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Works of Jonathan Edwards, Volume Two
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SECT. I.

Needful precautions.

To prevent a misunderstanding of the doctrine, I observe that it is not meant, that we should in every respect behave as though we knew that we should not live another day. Not depending on another day, is a different thing, from concluding, that we shall not live another day. We may have reason for the one, and not for the other. We have good reason not to depend on another day, but we have no reason to conclude, that we shall not live another day.

In some respects we ought to carry ourselves, as though we know we should not live another day, and should improve every day as if it were the last. Particularly, we should live every day as conscientiously and as holily as if we knew it were the last. We should be as careful every day to avoid all sin, as if we knew that that night our souls should be required of us. We should be as careful to do every duty which God requires of us, and take as much care that we have a good account to give to our Judge, of our improvement of that day, as if we concluded that we must be called to give an account before another day.

But in many other respects, we are not obliged to behave ourselves as though we concluded that we should not live to another day. If we had reason to conclude that we should not live another day, some things would not be our duty which now are our duty. As for instance, in such a case it would not be the duty of any person to make provision for his temporal subsistence during another day: to neglect which, as things now are, would be very imprudent and foolish, as the consequences would show, if every man were to act in this manner. If so, it would never be man’s duty to plough or sow the field, or to lay up for winter; but these things are man’s duty; as Prov. vi. 6. “Go to the ant, thou sluggard; consider her ways, and be wise: which having no guide, overseer, or ruler, provideth her meat in the summer, and gathereth her food in the harvest.” And chap. x. 5,. &c. “He that gathereth in the summer is a wise son: but he that sleepeth in harvest, is a son that causeth shame.” And many other places might be mentioned.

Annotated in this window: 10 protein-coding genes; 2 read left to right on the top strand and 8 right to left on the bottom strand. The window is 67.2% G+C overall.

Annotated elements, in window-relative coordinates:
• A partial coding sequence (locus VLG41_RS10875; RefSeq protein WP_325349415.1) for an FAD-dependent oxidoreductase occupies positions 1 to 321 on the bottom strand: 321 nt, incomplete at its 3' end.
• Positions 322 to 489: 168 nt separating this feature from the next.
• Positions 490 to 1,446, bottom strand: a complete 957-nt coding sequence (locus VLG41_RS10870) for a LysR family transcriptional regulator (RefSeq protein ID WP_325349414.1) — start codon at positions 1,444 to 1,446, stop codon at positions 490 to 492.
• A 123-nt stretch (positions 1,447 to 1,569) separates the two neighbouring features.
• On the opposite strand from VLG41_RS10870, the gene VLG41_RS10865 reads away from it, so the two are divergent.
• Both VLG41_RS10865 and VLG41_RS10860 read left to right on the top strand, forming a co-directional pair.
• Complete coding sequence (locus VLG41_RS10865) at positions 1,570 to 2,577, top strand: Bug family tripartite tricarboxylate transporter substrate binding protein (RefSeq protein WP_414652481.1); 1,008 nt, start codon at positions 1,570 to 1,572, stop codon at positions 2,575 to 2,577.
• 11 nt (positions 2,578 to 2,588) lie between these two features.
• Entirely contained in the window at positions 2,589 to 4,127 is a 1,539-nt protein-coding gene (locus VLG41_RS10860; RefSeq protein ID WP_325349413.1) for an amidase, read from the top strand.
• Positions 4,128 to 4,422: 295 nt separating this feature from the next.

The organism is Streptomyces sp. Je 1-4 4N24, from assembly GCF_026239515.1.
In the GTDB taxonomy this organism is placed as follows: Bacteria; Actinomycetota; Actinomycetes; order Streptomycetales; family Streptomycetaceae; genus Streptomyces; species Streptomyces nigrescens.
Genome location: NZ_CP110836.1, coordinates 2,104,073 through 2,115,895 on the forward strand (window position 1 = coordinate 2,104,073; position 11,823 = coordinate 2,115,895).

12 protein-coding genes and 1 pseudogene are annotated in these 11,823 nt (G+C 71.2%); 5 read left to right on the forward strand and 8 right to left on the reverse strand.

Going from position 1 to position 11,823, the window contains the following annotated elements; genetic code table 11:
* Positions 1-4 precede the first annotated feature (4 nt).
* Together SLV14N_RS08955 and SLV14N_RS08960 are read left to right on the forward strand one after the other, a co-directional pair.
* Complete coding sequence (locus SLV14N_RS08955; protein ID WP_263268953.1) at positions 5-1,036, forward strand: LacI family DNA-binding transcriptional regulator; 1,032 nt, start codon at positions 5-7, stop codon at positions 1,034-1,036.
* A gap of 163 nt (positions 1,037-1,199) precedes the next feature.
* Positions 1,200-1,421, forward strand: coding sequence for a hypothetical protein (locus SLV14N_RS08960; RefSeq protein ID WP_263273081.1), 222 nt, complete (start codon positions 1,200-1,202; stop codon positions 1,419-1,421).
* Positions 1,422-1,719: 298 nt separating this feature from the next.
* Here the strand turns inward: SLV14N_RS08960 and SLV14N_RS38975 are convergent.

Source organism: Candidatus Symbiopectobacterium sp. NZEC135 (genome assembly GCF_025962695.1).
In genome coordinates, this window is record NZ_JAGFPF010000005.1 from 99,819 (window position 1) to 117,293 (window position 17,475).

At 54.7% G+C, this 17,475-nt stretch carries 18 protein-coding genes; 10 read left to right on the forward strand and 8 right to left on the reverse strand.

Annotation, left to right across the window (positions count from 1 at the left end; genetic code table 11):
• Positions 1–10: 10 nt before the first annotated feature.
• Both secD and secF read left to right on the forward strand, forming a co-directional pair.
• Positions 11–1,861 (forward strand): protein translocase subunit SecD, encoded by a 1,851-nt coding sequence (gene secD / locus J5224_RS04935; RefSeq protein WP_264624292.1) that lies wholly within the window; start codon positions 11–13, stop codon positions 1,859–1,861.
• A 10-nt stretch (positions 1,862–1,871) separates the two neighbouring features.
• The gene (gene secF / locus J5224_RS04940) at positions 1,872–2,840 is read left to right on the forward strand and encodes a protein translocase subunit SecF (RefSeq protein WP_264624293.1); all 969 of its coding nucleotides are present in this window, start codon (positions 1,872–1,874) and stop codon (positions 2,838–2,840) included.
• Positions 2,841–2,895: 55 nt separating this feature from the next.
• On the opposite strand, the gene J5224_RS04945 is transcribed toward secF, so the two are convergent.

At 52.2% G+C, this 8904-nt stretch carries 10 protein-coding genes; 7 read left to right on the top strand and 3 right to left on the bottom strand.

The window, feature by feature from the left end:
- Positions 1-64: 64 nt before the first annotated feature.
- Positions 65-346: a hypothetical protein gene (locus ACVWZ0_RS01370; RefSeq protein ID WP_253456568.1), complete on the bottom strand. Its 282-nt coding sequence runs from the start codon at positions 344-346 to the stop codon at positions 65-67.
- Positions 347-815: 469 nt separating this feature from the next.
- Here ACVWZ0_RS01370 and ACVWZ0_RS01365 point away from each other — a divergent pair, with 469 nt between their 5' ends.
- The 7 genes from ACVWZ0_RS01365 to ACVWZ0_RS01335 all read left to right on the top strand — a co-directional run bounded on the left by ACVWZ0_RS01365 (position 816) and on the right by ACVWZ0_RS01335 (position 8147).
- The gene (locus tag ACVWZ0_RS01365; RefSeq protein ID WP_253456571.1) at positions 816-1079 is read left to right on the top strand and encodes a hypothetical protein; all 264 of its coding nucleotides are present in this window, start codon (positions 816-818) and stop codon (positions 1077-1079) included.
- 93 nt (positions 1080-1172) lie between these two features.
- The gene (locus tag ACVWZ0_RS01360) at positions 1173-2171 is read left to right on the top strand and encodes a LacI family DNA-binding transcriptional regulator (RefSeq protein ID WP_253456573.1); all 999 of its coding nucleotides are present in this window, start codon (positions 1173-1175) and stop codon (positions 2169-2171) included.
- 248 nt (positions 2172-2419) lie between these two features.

So, on the other hand, if we were certain that we should not live another day, some things would be our duty today, which now are not so. As for instance, it would be proper for us to spend our time in giving our dying counsels, and in setting our houses in order. If it were revealed to us, that we should die before to-morrow morning, we ought to look upon it as a call of God to us, to spend the short remainder of our lives in those things which immediately concern our departure, more than otherwise it would be our duty to do.—Therefore, the words which forbid us to boast of to-morrow, cannot be extended so far as to signify, that we ought in all respects to live, as if we knew we should not see another day. Yet they undoubtedly mean, that we ought not to behave ourselves in any respect, as though we depended on another day.

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